Point-to-Point wiring vs. PC Board . . .

I've recently bought a "boutique" quitar amp (a Carr Hammerhead), which features point-to-point wiring and other very high-end components. The improvement over my 4-year-old Marshall with a pc board is staggering!

Can I expect the same from stereo gear? If so, what are the names I should look for?
Point to point wiring typically results in measurable variations from unit to unit due to variances in impedances. Obviously, not all the wires will be routed exactly the same, nor will they retain the exact placement and shapes that they are configured into when first built. Circuit boards have their advantages when properly built and designed, especially if one is looking for consistent repeatability on a mass production basis.

As far as a limited production guitar head "beating up on" a mass produced head, what did you expect? This is like comparing a Sony / Pioneer / Kenwood, etc... component to a "boutique" component. Once a manufacturer establishes themselves, like Marshall has, they become more concerned with maintaining that reputation while keeping production costs down / profit margins up. They have no need to refine their products / cater to a smaller market since they've already got a major portion of a far larger market due to commercial success.

Having said that, it is not uncommon for folks to take their mass produced units and have them "hot rodded" to better suit their playing styles and the sound that they desire. Personally, i don't think that Marshall has made anything that can stand up to a Peavey 5150 or Ultra 120, let alone an even smaller, more detail oriented manufacturer. Sean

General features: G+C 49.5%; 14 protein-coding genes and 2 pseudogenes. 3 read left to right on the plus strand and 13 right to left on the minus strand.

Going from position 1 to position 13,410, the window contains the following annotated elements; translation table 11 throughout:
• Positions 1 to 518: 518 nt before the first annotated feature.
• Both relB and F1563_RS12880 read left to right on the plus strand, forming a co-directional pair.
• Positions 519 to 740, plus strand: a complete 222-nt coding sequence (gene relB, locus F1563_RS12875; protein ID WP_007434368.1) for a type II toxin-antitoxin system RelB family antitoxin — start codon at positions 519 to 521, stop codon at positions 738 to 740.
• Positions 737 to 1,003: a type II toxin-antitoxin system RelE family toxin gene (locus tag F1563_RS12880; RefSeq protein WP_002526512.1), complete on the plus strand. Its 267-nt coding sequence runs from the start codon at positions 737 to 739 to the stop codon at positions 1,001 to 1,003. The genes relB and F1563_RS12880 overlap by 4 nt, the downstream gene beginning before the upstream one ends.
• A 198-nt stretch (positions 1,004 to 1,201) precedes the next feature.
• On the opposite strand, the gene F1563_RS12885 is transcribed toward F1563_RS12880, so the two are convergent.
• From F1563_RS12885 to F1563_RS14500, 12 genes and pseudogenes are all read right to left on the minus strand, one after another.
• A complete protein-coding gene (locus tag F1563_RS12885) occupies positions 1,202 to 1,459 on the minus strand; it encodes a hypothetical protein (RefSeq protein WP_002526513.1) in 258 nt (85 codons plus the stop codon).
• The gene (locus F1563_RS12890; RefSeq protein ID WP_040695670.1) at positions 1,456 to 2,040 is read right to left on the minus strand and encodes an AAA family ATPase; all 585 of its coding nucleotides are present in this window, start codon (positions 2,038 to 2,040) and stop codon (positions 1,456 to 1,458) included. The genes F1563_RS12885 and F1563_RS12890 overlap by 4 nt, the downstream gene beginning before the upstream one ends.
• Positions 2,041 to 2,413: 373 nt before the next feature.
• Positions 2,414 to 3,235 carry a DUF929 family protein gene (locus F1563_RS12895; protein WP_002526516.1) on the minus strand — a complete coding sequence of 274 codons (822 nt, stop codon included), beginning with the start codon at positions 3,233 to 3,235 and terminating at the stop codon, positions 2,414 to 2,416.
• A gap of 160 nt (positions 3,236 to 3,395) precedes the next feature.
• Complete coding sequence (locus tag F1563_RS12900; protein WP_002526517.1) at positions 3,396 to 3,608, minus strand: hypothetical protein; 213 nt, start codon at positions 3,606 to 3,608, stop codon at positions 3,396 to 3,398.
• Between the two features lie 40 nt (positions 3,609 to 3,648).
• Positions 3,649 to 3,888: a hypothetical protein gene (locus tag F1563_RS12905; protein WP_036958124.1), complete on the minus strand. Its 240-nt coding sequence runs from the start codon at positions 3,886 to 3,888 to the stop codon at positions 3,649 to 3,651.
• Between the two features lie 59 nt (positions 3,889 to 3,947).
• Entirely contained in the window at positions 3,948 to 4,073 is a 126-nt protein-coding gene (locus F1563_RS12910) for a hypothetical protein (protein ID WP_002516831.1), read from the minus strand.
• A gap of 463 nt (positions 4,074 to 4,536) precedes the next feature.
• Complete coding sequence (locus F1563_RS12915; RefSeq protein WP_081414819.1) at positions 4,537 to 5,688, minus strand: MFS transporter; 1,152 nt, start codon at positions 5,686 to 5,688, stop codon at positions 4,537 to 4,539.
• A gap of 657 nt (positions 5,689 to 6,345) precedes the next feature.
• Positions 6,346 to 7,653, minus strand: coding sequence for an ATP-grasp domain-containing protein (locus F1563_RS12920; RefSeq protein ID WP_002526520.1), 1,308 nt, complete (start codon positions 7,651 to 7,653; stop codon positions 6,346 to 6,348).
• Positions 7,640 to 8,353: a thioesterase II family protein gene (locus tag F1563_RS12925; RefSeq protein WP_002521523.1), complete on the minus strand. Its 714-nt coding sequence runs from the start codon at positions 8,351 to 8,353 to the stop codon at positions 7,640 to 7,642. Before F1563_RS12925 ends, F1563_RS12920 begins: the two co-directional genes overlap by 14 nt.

It also depends on the model of the Marshall amp. There are a few models that have the Marshall sound that everyone knows and other models are more afordable.

Happy Jammin'
Blue Circle uses point to point wiring in everything it makes.
Hey, Sean, thanks. I totally agree with you re Marshall, and, believe me, the same can be said for Fender--probably even more so.

So what has been your experience with stereo gear? Any preferences? I have Rogue and VTL gear (pc board stuff), and I'm wondering if I can achieve the markedly better results in audio gear that I have with my guitar amp.

C4B's: I can't say that i've seen every piece of gear on the market, but i can say that out of those that i've seen, every single one of them can be improved upon with relative ease. Cost cutting in parts, poor design lay-out, redundant circuitry, etc... are all to be expected when i "lift the hood". Some products are simply designed and implimented in a more uniform manner than others, but even the better ones show their short-comings.

As far as what you like and what you expect out of a piece of gear and / or system, i have no idea. Personally, i prefer shorter signal paths and point to point wiring will give you that BUT you can also run into other problems using that approach. As such, it is not so much the design or how that design is implimented, but the end result that counts. Both design and implimentation are VERY important, but i've seen lesser designs that worked quite well because they were implimented in a manner that was less detrimental than other gear that was better designed, but laid out like garbage. Sean